My friend Henry Lickers, the Environmental Science Officer in the Department of Environment for the Mohawk Council of Akwesasne, gives a great talk on seven-generation thinking. An ancient philosophy of the Haudenosaunee people widely embraced by many other cultures, seven-generation thinking is about deeply considering how the decisions we make today honor our great-grandparents and affect succeeding generations of yet unborn great-great grandchildren. This kind of thinking is more about community and society than just immediate family, though. Lickers challenges his audiences to live up to the responsibility of being good ancestors.
I was thinking about how we can all be better ancestors this fall when I reviewed the summaries of two sobering reports on the risks of failing to address climate change. The Intergovernmental Panel on Climate Change (IPCC) report bluntly stated that we have only a twelve-year window to dramatically reduce carbon emissions in the atmosphere if we are to avoid increasingly catastrophic conditions. The Fourth National Climate Assessment, released by the U.S. Global Change Research Program, detailed projected climate change impacts in the United States. The Midwest chapter projected notable losses in agricultural productivity; risks to the health and resilience of forests, biodiversity, and ecosystems (especially fresh water); threats to human health; and disruptions to transportation and infrastructure.
All of this is a lot to hand off to the generations that follow us.
What can we do about it? First, we can talk about climate change, make it a part of everyday discussion. Anthony Leiserowitz of the Yale Program on Climate Change Communications summarizes the short message on climate change this way: scientists agree; it’s real; it’s us; it’s bad; and, perhaps most important, there’s hope.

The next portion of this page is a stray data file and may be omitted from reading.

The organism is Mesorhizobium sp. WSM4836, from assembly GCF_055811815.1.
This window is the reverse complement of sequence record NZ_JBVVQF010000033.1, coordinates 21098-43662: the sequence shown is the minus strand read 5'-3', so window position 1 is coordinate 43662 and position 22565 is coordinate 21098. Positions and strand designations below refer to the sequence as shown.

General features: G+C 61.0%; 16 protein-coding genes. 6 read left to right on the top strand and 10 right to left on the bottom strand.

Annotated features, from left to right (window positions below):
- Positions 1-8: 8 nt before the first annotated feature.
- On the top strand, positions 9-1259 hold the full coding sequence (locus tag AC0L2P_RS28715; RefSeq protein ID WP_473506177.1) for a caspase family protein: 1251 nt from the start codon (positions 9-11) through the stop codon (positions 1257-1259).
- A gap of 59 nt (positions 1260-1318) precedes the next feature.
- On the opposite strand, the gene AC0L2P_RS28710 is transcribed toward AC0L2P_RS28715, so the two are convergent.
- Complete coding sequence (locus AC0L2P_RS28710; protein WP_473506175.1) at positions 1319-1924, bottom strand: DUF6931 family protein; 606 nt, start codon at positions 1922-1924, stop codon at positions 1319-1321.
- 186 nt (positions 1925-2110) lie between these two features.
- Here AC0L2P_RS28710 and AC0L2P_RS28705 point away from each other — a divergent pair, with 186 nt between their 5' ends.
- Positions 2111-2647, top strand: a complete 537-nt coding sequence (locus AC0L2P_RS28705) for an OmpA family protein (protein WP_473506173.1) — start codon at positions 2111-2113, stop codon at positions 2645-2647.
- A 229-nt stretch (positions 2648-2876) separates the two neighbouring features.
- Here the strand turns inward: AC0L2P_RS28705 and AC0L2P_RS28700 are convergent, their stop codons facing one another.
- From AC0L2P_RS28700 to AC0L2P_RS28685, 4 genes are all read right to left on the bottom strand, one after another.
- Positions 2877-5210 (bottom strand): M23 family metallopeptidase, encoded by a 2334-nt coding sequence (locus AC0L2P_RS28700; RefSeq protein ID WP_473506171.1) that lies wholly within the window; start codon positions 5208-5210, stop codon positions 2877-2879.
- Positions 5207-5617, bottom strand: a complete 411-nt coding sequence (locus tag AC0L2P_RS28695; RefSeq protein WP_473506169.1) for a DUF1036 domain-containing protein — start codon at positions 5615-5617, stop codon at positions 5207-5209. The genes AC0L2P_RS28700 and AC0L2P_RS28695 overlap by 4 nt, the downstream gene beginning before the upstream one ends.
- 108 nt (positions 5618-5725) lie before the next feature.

With only 9% of the public firmly dismissive of the concept of climate change itself, the rest of us—the overwhelming majority of us—have the opportunity to explore positive ways to move this conversation forward. “Midwest nice” and conflict avoidance won’t buy us time. Call it climate change or global warming—it doesn’t really matter. But focus on solutions, and talk about them. Let’s move this topic into America’s conversation about what is important and urgent. At the very least, it will make us feel better. At the most, we will see some real change.
Indeed, we’ve seen some progress in reducing Wisconsin’s carbon emissions over the past five years, from extraordinary growth in Wisconsin-generated solar energy to innovative energy strategies embraced by local governments to countless other advances in Wisconsin’s private sector. These are all promising signs, but they are not enough. By rapidly building on the Wisconsin know-how and leadership already invested in solutions, we can be in the vanguard of The Big Solution.
And that might just qualify us for “good ancestor” status.